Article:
If I don’t get AYLA down before too long, I’ll never get it down, as I’ve seen that clue a good number of times before and end up still blanking (1A: [“The Clan of the Cave Bear” heroine]). We get to see “tin ear” a lot as an entry in crosswords, but pretty sure this is the first time I’ve come across NO EAR (42A: [Musical inadequacy]). Never heard of that term, but once I had the “no” in place, figured the last three letters pretty much filled itself, at least when reading the clue. I always am either excited or bummed when I see the huge “Believe” sign lit up on the side of the MACY’S in Midtown, as that’s the telltale sign that winter is arriving in New York (71A: [“Miracle on 34th Street” store]). So I just listened to the Johnny Cash version of the song referenced with the clue to SHEP, and that turned into listening to another song Cash sung about a canine…Dirty Old Egg Sucking Dog (40D: [“Old ____”(country music classic since 1935)]). At least I think it’s about a dog, and not about a womanizer. My mind just skips all over the place, and I just can’t help it sometimes!
“Sports will make you smarter” moment of the day: MALTA (31D: [Island near Sicily]) – Here’s a doozy of a “sports…smarter” moment. Going into the final round of qualifying for the 1984 European (soccer) Championships, Spain went up against MALTA, with the Spaniards having to win the game by at least 11 goals to qualify for the Euros at the expense of the group leader at the time, the Netherlands. At halftime, Spain led by only a 3-1 margin, but, somehow, the Spanish scored NINE second-half goals without conceding and defeated the Maltese 12-1. The result tied Spain with the Netherlands at the top of the qualifying group standings, but because Spain had scored more goals in group play (24 to Holland’s 22), the Spanish qualified for the 1984 Euros. That Dec. 1983 game is seen as the one that first laid the foundation for what future Spanish national soccer teams would accomplish. Spain would make the final of the 1984 Euros, losing to host France. More recently, Spain won both the 2008 and 2012 Euros, as well as the 2010 FIFA World Cup. And we call can thank Malta for being so sieve-like as a soccer-playing country for starting it all!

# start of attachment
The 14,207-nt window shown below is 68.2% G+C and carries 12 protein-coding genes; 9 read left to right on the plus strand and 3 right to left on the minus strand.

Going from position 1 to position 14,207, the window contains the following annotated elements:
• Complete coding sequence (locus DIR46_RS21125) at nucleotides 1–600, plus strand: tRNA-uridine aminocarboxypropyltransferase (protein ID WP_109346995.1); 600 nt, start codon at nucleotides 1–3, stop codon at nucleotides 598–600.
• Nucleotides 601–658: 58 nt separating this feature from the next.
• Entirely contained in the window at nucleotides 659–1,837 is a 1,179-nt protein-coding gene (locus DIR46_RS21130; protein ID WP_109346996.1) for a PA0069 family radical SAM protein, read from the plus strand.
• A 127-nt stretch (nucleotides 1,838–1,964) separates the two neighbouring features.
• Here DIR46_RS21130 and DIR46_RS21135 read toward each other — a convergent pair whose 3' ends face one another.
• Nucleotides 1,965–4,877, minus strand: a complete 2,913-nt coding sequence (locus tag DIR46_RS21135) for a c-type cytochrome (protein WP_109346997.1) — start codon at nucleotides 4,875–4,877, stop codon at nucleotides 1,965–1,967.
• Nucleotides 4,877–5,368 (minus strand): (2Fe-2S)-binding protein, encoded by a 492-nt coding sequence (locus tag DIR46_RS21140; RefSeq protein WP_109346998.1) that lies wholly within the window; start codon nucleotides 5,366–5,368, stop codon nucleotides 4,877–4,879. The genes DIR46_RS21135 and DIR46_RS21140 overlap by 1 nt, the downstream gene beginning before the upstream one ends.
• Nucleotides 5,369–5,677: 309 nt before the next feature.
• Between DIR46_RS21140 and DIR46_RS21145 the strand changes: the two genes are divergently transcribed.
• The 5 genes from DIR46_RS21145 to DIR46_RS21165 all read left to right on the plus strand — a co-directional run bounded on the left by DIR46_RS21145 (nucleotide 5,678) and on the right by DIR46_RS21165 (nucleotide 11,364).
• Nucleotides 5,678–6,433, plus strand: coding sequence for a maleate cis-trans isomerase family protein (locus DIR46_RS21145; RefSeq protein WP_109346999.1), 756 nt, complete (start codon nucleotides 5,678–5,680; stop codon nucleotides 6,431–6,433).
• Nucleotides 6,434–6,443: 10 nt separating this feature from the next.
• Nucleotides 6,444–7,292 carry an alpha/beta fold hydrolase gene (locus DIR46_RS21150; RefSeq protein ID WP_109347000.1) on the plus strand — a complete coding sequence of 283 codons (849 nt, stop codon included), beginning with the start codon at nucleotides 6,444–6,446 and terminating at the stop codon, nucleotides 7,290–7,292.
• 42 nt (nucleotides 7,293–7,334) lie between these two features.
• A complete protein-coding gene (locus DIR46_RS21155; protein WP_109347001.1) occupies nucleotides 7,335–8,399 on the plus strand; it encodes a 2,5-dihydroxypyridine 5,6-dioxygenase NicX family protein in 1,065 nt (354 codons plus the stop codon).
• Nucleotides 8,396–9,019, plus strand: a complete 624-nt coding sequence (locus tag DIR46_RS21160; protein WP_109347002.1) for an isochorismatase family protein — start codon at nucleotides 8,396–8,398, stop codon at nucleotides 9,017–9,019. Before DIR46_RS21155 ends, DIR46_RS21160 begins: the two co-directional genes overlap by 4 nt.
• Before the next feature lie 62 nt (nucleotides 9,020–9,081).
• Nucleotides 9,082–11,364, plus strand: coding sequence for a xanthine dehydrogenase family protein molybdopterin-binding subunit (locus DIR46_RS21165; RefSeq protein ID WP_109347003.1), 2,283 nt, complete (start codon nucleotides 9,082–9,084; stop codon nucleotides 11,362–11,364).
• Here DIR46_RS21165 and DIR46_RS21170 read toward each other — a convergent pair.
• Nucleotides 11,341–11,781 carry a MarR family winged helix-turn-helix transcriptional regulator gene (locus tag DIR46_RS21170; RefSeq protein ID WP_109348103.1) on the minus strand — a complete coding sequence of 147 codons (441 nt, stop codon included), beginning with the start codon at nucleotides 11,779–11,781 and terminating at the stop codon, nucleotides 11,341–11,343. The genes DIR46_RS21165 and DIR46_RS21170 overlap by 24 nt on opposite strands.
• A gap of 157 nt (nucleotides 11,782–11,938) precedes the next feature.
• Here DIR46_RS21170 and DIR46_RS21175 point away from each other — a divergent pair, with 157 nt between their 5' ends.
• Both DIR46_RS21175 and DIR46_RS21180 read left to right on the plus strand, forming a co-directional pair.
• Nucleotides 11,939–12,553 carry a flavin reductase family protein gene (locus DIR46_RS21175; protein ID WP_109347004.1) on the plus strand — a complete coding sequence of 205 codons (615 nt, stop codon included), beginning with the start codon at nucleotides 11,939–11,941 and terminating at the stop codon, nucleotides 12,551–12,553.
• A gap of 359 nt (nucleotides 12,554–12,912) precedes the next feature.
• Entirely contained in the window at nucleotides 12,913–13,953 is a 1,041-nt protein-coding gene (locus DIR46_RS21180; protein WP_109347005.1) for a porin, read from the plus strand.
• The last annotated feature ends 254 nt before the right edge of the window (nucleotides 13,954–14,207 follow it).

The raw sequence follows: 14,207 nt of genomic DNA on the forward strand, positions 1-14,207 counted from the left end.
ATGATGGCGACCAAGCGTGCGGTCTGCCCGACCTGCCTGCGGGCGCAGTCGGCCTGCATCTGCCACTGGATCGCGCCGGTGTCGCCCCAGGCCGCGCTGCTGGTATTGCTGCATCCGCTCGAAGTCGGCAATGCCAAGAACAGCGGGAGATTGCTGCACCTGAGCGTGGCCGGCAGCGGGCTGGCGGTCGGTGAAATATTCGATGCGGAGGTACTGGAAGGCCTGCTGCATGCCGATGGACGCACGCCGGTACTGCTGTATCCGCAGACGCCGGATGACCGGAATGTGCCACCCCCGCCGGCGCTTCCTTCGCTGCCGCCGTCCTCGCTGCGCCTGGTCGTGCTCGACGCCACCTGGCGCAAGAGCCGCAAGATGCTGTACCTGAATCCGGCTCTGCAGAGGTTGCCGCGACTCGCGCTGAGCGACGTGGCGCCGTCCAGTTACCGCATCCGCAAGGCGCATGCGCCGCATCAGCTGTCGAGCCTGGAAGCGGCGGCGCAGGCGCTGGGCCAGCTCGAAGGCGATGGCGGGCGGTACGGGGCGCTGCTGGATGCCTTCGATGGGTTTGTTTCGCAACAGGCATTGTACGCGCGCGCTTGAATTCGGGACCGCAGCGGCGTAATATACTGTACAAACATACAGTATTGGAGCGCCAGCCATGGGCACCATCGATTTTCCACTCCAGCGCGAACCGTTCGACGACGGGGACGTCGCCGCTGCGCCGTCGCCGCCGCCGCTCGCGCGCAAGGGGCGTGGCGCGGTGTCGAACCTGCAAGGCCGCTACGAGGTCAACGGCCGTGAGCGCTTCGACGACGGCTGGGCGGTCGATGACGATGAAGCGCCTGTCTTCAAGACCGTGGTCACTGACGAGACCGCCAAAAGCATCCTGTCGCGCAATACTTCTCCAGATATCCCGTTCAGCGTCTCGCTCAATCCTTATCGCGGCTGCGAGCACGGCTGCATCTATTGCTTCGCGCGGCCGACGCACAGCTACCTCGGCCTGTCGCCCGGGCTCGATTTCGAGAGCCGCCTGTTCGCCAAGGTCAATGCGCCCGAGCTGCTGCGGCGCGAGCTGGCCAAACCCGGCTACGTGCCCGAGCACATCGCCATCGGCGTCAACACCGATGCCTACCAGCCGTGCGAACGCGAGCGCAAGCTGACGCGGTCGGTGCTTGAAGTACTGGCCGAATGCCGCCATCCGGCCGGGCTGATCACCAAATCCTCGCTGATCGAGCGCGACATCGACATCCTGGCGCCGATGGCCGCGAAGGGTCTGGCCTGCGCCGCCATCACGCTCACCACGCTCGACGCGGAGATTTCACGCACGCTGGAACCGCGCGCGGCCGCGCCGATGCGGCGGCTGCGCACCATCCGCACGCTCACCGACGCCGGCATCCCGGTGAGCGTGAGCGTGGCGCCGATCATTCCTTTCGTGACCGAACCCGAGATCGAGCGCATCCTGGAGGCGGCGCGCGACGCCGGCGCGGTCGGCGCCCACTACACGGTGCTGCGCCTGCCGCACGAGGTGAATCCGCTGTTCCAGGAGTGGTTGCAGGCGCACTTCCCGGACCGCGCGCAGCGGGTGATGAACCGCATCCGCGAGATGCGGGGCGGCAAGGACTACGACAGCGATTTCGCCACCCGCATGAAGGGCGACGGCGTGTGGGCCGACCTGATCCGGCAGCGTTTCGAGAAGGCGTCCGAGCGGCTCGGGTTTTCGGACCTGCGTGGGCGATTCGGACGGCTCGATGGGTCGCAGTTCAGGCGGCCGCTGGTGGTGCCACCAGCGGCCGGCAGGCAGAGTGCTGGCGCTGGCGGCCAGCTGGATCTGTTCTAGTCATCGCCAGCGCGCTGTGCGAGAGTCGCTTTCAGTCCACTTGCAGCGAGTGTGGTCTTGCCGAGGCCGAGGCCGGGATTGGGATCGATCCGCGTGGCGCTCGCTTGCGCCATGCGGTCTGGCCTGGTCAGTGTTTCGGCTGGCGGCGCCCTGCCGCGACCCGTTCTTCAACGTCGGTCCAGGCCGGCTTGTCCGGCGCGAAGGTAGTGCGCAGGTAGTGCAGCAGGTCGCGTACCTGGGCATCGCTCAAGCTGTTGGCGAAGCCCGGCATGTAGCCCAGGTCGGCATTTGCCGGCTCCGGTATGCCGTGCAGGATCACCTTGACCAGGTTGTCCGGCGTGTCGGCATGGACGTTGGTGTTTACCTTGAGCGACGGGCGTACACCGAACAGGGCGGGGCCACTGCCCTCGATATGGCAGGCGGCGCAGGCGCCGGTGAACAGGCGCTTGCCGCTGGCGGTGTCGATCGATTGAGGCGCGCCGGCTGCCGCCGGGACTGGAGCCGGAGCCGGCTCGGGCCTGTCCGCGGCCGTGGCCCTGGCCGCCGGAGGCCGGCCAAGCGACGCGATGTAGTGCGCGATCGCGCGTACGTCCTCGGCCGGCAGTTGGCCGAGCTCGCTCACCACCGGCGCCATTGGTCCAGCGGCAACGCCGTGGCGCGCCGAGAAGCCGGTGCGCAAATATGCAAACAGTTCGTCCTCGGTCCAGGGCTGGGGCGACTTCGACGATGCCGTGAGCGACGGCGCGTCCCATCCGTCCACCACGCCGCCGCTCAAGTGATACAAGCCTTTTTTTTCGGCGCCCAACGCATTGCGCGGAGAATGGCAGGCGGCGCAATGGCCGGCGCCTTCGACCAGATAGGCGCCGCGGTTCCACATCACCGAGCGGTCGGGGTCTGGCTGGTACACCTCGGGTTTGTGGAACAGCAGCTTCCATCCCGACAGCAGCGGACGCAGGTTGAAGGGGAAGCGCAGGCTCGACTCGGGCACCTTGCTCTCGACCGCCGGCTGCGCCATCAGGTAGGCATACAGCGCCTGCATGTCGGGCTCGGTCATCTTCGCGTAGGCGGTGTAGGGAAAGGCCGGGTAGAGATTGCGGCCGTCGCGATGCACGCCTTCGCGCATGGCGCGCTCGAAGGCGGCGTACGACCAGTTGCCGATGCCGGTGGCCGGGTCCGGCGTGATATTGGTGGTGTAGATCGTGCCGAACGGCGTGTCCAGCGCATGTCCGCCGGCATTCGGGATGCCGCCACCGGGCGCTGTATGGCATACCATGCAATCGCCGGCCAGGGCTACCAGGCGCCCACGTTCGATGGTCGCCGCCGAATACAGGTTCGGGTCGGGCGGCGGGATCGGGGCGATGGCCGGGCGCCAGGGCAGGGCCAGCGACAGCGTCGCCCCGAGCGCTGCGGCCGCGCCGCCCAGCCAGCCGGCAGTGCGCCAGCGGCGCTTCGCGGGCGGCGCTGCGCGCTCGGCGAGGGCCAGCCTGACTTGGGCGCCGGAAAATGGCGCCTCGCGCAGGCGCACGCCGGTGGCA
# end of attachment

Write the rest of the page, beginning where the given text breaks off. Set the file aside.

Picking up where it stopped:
See you all for the Sunday Challenge!
Julian Lim’s Los Angeles Times crossword
Another 64-worder today, another toughie. I struggled in the northeast section of this one. Tough clues + an entirely unfamiliar mythological name = barely escaped alive. 18a. [Daughter of Oceanus], TELESTO? Not ringing a bell! Even when I had the first 5 letters, I still had no idea how it would end—YS, IA, CA? 11d. [More than not sure about] is confusing as well—if you are more than not something, are you super-duper-not or super-duper-yes? ONTO just seems weird—if I am onto you and your sneaky ways, I’d never say I was more than not sure about you. 14a. [“Frère Jacques,” e.g.], CANON? The musical/song sense of CANON is the least familiar of the word’s definitions to me, and I figured I needed some sort of 5-letter French equivalent of chanson. 16a. [Dismiss, in a way] for WAVE AT? By far the most common sort of waving at is the greeting, and waving off feels like the more common wording for the dismissive wave. Oof! That corner was not fun and I was actually surprised when the app took my solution as correct.